Originally published in Computer Graphics World, Vol. 15, N. 5, May 1992, pp. 80, 82, and republished in Ylem, Vol. 12, N. 11, November 1992, pp. 2, 7.
In a darkened art gallery, a viewer encounters a collection of holograms, known as Holopoems. Here the boundaries of print poetry have been pushed to a new dimension, as each word-poem slowly dances about, inevitably challenging viewers to unique subtleties as point of view, degrees of animation, relative positions of letters and words all combine into a telling statement of a moment in time or culture.
Observing a Holopoem, individual letters begin to appear, twisting and turning as they line up through a luminous smoke. An "e" appears followed by an "s" and a "y". Each letter emerges in a shifting form as their random placements create any number of word possibilities: SEES?, SEX?, YES? Suddenly, the word appears; it is EYES. It floats in a cloud of smoke transforming its elusive presence into a complete poetic experience. EYES is a Holopoem, a literal form bordering on the realm of the metaphysic where more is said by the relationship of the words to their space than their dictionary meanings. EYES, for example is really about one's ability to see, and sometimes not see as one's vision is clouded over. Eduardo Kac, creator of Holopoems, establishes the smoke as ambiguity, because of its dual nature, both in blocking vision and as a transparent medium.
Through Holopoems Kac achieves a literary quest, where the viewer contemplates the word as much for how it is dimensionally composed as to its intended meanings. In this case, "EYES" is a Holopoem titled Omen (1990), where the combination of word and smoky surroundings creates an extended metaphor that expresses, as its creator Kac notes, a "hazy vision of a future occurrence."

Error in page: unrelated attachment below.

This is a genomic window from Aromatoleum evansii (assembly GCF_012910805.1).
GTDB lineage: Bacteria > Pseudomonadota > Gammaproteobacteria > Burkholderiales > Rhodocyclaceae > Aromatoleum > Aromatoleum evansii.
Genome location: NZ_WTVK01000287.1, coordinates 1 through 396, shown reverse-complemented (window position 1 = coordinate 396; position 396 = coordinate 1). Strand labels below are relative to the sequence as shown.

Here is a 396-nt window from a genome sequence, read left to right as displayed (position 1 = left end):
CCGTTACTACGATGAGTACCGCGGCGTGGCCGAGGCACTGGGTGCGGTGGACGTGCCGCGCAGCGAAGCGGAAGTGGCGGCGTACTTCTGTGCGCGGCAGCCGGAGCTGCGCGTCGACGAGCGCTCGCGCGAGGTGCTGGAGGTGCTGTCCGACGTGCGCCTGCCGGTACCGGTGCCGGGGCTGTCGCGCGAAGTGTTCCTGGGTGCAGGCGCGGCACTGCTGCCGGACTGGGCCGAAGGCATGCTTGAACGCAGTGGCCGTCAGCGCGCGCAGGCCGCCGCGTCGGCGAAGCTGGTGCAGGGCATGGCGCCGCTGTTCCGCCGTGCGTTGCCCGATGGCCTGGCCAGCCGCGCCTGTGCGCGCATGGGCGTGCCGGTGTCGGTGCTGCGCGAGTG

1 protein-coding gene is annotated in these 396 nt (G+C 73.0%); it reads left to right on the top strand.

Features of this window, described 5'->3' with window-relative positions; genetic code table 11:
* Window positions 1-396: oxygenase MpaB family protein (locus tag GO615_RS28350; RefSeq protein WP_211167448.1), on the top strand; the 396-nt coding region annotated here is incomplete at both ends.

Eduardo Kac, who was born and raised In Brazil, was always intrigued with the power of words as expressed in literature and poetry. It inspired him as an artist to explore semantics and the interplay of syntax to reshape the basic compositional unit of how a poem is created. He dabbled in linear verse and free verse, he moved beyond tho printed page to deal in large spaces through graffiti, he tried multimedia, all to no avail. It was in 1983 as Kac recalled,
"The burning question was, might not words exist in a 'pure poetic form' strictly as their own entity? But how? I knew the media I couldn't work in. What I could not see was what I could use or make work to express poetry with the fluidity and malleability I wanted....lnevitably it dawned on me that holography of which I had heard about as some kind of 3-D medium might be the liberation I was seeking for poetic syntax. A way of putting it all in a new dimension so to speak. In turn holography led to computer graphics and I knew I had found my direction".
Kac embarked on creating an architecture of form and function that became inseparable from syntactic and semantic perception of text. Kac's merging of holography and CGI created the medium he sought where pen and paper had been replaced with discontinuous space and non-linear time. As Holopoems came into their own, the word forms began to mature. Each piece was staged with a title different than its verbal material, allowing each poem to evolve to its own layer of complexity.